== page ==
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Experiential and Situated learning Strategies
Transcript of Experiential and Situated learning Strategies
John Dewey 1
APPLY DO Experiential Learning Framework the activity;Perform,
“Do it” the results, reactions, and observations Publicly
“What happened” Process by discussing,
“What’s important” to connect the experience to real world Examples
“So What” what was learned to a similar or different situation; Practice
“Now What” REFLECT APPLY Action Step: Attention on the Learner Experiencing: Key Concept - Planning for
discovery Key Phrases for leader:
“Sit on your Hands,”
facilitate to the “bigger picture.” Key Objectives are discovery oriented:
to arrange Personal and Group Reflection Steps Sharing: Key concept - Responding Key question - “What happened?” Processing: Key concept - Analyzing Patterns
Key question - “What’s important?” Teacher’s role:
allow adequate process time to include sharing use open-ended questioning to stimulate thinking and feeling
encourage “pair-share” and large group share Connection and Application Step Generalizing: Key concept - inference Key question - “So what?” Teacher’s role:
to guide students in making connections between personal inner meaning of the activity and the broader world. Applying: Key concept - application
Key question - “Now what?” Teacher’s role:
to facilitate students finding ways to use what they have learned in new situations. Experiential Learning Definition: "Learning by doing"
-John Dewey (Dewey and Dewey 1915)
-Wolfe and Byrne (1975) Experiential Learning is participative, interactive, and applied. It allows contact with the environment, and exposure to processes that are highly variable and uncertain. It involves the whole-person; learning takes place on the affective and behavioral dimensions as well as on the cognitive dimension. Experiential Learning Theory Learning is best conceived as a process, not in terms of outcomes. To improve learning in higher education, the primary focus should be on engaging students in a process that best enhances their learning – a process that includes feedback on the effectiveness of their learning efforts. “…education must be conceived as a continuing reconstruction of experience: … the process and goal of education are one and the same thing.” (Dewey 1897: 79) All learning is re-learning. Learning is best facilitated by a process that draws out the students’ beliefs and ideas about a topic so that they can be examined, tested and integrated with new, more refined ideas. Learning requires the resolution of conflicts between dialectically opposed modes of adaptation to the world. Conflict, differences, and disagreement are what drive the learning process. In the process of learning one is called upon to move back and forth between opposing modes of reflection and action and feeling and thinking. Learning is a holistic process of adaptation. It is not just the result of cognition but involves the integrated functioning of the total person—thinking, feeling, perceiving and behaving. It encompasses other specialized models of adaptation from the scientific method to problems solving, decision making and creativity. Learning results from synergistic transactions between the person and the environment Stable and enduring patterns of human learning arise from consistent patterns of transaction between the individual and his or her environment. The way we process the possibilities of each new experience determines the range of choices and decisions we see. The choices and decisions we make to some extent determine the events we live through, and these events influence our future choices. Thus, people create themselves through the choice of actual occasions they live through.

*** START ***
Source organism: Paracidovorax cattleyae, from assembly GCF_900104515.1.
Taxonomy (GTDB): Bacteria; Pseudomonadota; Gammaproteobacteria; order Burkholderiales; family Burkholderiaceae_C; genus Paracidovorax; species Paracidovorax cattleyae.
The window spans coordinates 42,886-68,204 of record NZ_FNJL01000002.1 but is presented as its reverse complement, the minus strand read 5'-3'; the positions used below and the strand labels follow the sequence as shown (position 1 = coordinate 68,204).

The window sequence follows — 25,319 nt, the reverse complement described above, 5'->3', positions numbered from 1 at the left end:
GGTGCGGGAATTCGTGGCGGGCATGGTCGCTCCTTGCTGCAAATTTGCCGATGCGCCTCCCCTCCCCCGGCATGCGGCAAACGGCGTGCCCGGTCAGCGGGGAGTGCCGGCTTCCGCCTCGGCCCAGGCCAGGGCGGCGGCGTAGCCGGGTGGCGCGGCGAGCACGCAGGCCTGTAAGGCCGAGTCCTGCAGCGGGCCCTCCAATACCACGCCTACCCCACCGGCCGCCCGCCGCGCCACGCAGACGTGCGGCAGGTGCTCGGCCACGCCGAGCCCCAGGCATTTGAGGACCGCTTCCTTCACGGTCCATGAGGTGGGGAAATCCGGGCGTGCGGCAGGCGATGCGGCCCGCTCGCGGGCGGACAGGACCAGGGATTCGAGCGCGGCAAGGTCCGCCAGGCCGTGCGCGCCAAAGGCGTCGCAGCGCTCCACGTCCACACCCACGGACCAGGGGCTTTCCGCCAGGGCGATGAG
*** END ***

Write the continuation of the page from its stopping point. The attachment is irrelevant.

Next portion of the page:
Learning is the process of creating knowledge. ELT proposes a constructivist theory of learning whereby social knowledge is created and recreated in the personal knowledge of the learner. This stands in contrast to the “transmission” model on which much current educational practice is based where pre-existing fixed ideas are transmitted to the learner. SITUATED LEARNING THEORY was first proposed by Jean Lave and Etienne Wenger as a model of learning in a community of practice Explanation: People learn new skills or knowledge when they are in a real situation. It is not only can be used in education, but also can be used in real life. A model of learning in a community of practice
Learning begins with people have problems and trying to solve problems.
Learners learn by socialization, visualization, imitation.
A process SITUATED LEARNING THEORY SITUATED LEARNING THEORY People learn by what they see, hear, and do
People learn by their experience and environment. Definition: Learn something by doing something. CLAIMS OF SITUATED LEARNING THEORY Claim 1: Action Is Grounded in the Concrete Situation
in Which It Occurs Claim 2: Knowledge Does Not Transfer Between Tasks Claim 3: Training By Abstraction Is of Little Use Claim 4: Instruction Needs to be Done in Complex,
Social Environments SITUATED LEARNING THEORY